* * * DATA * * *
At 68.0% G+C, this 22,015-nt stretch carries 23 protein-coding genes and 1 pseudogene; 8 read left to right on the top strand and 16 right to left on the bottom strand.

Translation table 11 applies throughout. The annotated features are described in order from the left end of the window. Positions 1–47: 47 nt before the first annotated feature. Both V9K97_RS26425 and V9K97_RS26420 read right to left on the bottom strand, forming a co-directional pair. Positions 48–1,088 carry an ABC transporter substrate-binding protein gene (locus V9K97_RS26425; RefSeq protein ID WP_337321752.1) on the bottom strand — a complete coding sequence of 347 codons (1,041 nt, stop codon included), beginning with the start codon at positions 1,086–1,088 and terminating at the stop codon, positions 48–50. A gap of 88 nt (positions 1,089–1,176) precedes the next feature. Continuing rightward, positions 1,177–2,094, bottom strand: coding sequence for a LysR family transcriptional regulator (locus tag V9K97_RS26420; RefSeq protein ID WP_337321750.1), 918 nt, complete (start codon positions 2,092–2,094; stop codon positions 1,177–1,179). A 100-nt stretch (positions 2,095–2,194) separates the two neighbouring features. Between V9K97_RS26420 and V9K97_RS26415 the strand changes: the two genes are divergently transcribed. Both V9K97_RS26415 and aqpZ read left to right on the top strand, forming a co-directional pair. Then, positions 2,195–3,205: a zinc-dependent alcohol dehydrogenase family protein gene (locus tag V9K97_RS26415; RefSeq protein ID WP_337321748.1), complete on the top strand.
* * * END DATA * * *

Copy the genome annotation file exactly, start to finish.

At 68.0% G+C, this 22,015-nt stretch carries 23 protein-coding genes and 1 pseudogene; 8 read left to right on the top strand and 16 right to left on the bottom strand.

Translation table 11 applies throughout. The annotated features are described in order from the left end of the window. Positions 1–47: 47 nt before the first annotated feature. Both V9K97_RS26425 and V9K97_RS26420 read right to left on the bottom strand, forming a co-directional pair. Positions 48–1,088 carry an ABC transporter substrate-binding protein gene (locus V9K97_RS26425; RefSeq protein ID WP_337321752.1) on the bottom strand — a complete coding sequence of 347 codons (1,041 nt, stop codon included), beginning with the start codon at positions 1,086–1,088 and terminating at the stop codon, positions 48–50. A gap of 88 nt (positions 1,089–1,176) precedes the next feature. Continuing rightward, positions 1,177–2,094, bottom strand: coding sequence for a LysR family transcriptional regulator (locus tag V9K97_RS26420; RefSeq protein ID WP_337321750.1), 918 nt, complete (start codon positions 2,092–2,094; stop codon positions 1,177–1,179). A 100-nt stretch (positions 2,095–2,194) separates the two neighbouring features. Between V9K97_RS26420 and V9K97_RS26415 the strand changes: the two genes are divergently transcribed. Both V9K97_RS26415 and aqpZ read left to right on the top strand, forming a co-directional pair. Then, positions 2,195–3,205: a zinc-dependent alcohol dehydrogenase family protein gene (locus tag V9K97_RS26415; RefSeq protein ID WP_337321748.1), complete on the top strand.